The U.S.-Japan Research Institute (USJI) is an information transmission base in Washington, D.C. founded cooperatively by major Japanese universities in 2009. Since then, USJI has made policy proposals, backed by academic research and from a neutral standpoint, in collaboration with universities and the industrial world and with support from many corporations. Our steady efforts in Washington, D.C., the capital of the U.S., and collaboration with American organizations have borne fruit. We have increased Japan’s degree of recognition in the U.S., and today the USJI has developed into a platform for discussing and taking action on initiatives related to the U.S.-Japan relationship and global-scale issues, drawing together American and Japanese researchers with diverse viewpoints, government officials, and young people who will be in charge of the next generation. In the future, I hope to further expand our activities and help create a future for the world founded on this U.S.-Japan intellectual community.

Aiji Tanaka
The Board Chair

Our Mission

Our mission was to produce practical research results based on a sound academic base, and to strategically establish a leading-edge research base from which to announce our results.

Policy Analysis

【Development of practical policy analysis based on academic research 】
Top researchers from American and Japanese universities as well as other institutions conducted academic research in conjunction with practical research with political implications that emphasizes dealing with practical needed to resolve problems.

Human Resource Development

【Development of personnel to resolve issues between the U.S. and Japan】
Teams of young researchers and employees from companies, under the guidance of American and Japanese researchers, contributed to the resolution of specific problems through practical research, and thereby fostered personnel who would be the future decision makers in the U.S. and Japan.

Community Building

【Building a community with the ability to make recommendations on U.S. and Japanese issues】
We built a community that influences corporate decision-making, as well as American and Japanese policy decisions by speaking out on various U.S.-Japanese issues.


Independent and Reliable

We positioned ourselves as a research institution that publishes independent research results that were helpful for formulating policies in the US and Japan. The institute was based in Washington D.C., which was at the center of policy disputes and policy information in the U.S..

Collaboration between Several Universities

Anchored by a core group of researchers from Japanese Top Universities, the Institute develops and draws on a network of scholars and professionals throughout the United States and across the world to probe issues of mutual and publish the results in summary and detailed form.

Flexible and Efficient Operating Structure

By utilizing networks between researchers, we intended to create a research system that operated at low cost while recruiting the ideal personnel for each project.

Announcement of Results in Japanese and English

The publishing of research results and newsletters, and the handling of inquiries concerning sponsored research supported in Japanese and English.

Long-term Business Development

We fostered young American and Japanese researchers (including those at the post doctorate level) who had the ability to understand and resolved various issues between the U.S. and Japan.

State-of-the-Art Research Base

Researchers who were dispatched to the Institute used the facilities as the primary base for surveying, researching and collecting the latest information, and were given the opportunity to interact and held discussions with researchers from the U.S. and Japan who were conducting leading-edge research.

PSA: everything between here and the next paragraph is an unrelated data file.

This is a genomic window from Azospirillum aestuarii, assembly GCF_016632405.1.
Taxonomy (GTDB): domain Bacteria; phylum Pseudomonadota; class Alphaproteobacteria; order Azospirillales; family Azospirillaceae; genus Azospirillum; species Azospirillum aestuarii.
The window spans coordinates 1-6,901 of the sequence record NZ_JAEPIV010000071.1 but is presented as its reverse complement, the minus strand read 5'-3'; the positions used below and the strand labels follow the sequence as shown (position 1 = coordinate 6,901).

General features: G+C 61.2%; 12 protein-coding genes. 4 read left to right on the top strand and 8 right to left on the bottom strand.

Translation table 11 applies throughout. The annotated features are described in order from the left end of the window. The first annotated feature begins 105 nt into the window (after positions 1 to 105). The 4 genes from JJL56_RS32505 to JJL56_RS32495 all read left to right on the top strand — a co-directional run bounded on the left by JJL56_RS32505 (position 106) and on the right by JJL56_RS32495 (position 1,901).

An Overview of Our Activities

Projects were implemented in Washington, D.C., where researchers and policy-makers were gathered from around the world, and results were strategically announced.


Organizational Structure

<Board of Directors> Makes decisions on basic policies, as well as on organizational and budget plans.
<Auditing Committee> Inspects financial statements and issues internal audit report
<Officer> Officers shall operate the Institute according to the policies of the Board of Directors.
<Operating Advisor> Provide operational advice such as on establishing reserch themes.
<Study Teams> Organizes research teams according to research themes.
<Secretariat> (Washington D.C.)
The Secretariat shall provide public relations, handle financial and accounting matters; as well as administer services related to the acceptance of research grants, contract research, fundraising, and research support.
(Japan Office)
Acts as a liaison office, and manages public relations and fundraising in Japan.

Advisory Board

Yuichiro Anzai
Michael H. Armacost
Ichiro Fujisaki
Glen S. Fukushima
Hiromichi Iwasa
Hiroshi Komiyama
Hiroshi Matsumoto
Yoji Ohashi
Mikio Sasaki
Katsuhiko Shirai
Stephen J. Trachitenberg
Shigeru Hayakawa
Shunji Yanai

Board Advisor

Masako Egawa
(Former Chair)
Junichi Hamada
(Former Chair)
Katsuhiko Shirai
(Former Chair)
Akihiko Tanaka
(Former Chair)
Katsuichi Uchida
(Former President)

Board of Directors

The Chair

Aiji Tanaka (President, Waseda University )

The Vice Chair

Caroline Benton (Vice President & Executive Director, University of Tsukuba)
Kyoko Inagaki (Executive Vice-President, Kyoto University)
Jiro Kokuryo (Vice-President, Keio University)
Yoko Matsubara (Vice-President, Ritsumeikan)
Miki Sugimura (Vice President, Sophia University)
Naoshi Takasugi (Vice President, Executive Dean of Organization for the Promotion of Global Cooperation, Doshisha University)

Director for Financial Affairs

Shunji Kawaguchi

Audit Committee

Committee Member

Shunji Kawaguchi (Chairperson)
Caroline Benton
Jiro Kokuryo



Masahiko Gemma (Vice President, Waseda University)


Norio Takagi


Hiroaki Miyoshi

Operating Advisor

Operating Advisor

Nobuhiro Ishida (Professor, Doshisha University)
Kazuhiro Maeshima (Professor, Sophia University)
Mieko Nakabayashi (Professor, Waseda University)
Keiji Nakatsuji (Professor, Ritsumeikan University)
Shinnosuke Obi (Professor, Keio University)
Hiroshi Okayama (Professor, Keio University)
Takafumi Ohtomo (Associate Professor, University of Tsukuba)
Chikako Ueki (Professor, Waseda University)
Aya Yamada (Professor, Kyoto University)